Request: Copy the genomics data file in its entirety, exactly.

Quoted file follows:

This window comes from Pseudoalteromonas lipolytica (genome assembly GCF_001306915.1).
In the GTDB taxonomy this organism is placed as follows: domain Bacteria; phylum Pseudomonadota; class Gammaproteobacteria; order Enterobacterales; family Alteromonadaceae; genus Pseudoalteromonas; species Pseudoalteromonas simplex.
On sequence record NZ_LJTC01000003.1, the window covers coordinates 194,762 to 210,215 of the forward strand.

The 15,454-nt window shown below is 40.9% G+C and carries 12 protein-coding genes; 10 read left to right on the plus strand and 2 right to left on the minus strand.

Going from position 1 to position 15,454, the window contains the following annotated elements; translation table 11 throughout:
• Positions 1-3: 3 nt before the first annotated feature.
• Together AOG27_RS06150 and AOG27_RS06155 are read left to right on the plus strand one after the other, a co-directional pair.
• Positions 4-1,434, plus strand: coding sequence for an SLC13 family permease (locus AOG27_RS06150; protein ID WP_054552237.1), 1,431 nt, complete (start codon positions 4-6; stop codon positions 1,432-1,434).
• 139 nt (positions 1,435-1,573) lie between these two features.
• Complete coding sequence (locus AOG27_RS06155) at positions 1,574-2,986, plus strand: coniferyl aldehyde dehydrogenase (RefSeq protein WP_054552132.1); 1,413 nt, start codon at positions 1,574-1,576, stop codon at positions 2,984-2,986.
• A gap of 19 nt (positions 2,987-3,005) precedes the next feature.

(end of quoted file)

This window comes from Pseudoalteromonas lipolytica (genome assembly GCF_001306915.1).
In the GTDB taxonomy this organism is placed as follows: domain Bacteria; phylum Pseudomonadota; class Gammaproteobacteria; order Enterobacterales; family Alteromonadaceae; genus Pseudoalteromonas; species Pseudoalteromonas simplex.
On sequence record NZ_LJTC01000003.1, the window covers coordinates 194,762 to 210,215 of the forward strand.

The 15,454-nt window shown below is 40.9% G+C and carries 12 protein-coding genes; 10 read left to right on the plus strand and 2 right to left on the minus strand.

Going from position 1 to position 15,454, the window contains the following annotated elements; translation table 11 throughout:
• Positions 1-3: 3 nt before the first annotated feature.
• Together AOG27_RS06150 and AOG27_RS06155 are read left to right on the plus strand one after the other, a co-directional pair.
• Positions 4-1,434, plus strand: coding sequence for an SLC13 family permease (locus AOG27_RS06150; protein ID WP_054552237.1), 1,431 nt, complete (start codon positions 4-6; stop codon positions 1,432-1,434).
• 139 nt (positions 1,435-1,573) lie between these two features.
• Complete coding sequence (locus AOG27_RS06155) at positions 1,574-2,986, plus strand: coniferyl aldehyde dehydrogenase (RefSeq protein WP_054552132.1); 1,413 nt, start codon at positions 1,574-1,576, stop codon at positions 2,984-2,986.
• A gap of 19 nt (positions 2,987-3,005) precedes the next feature.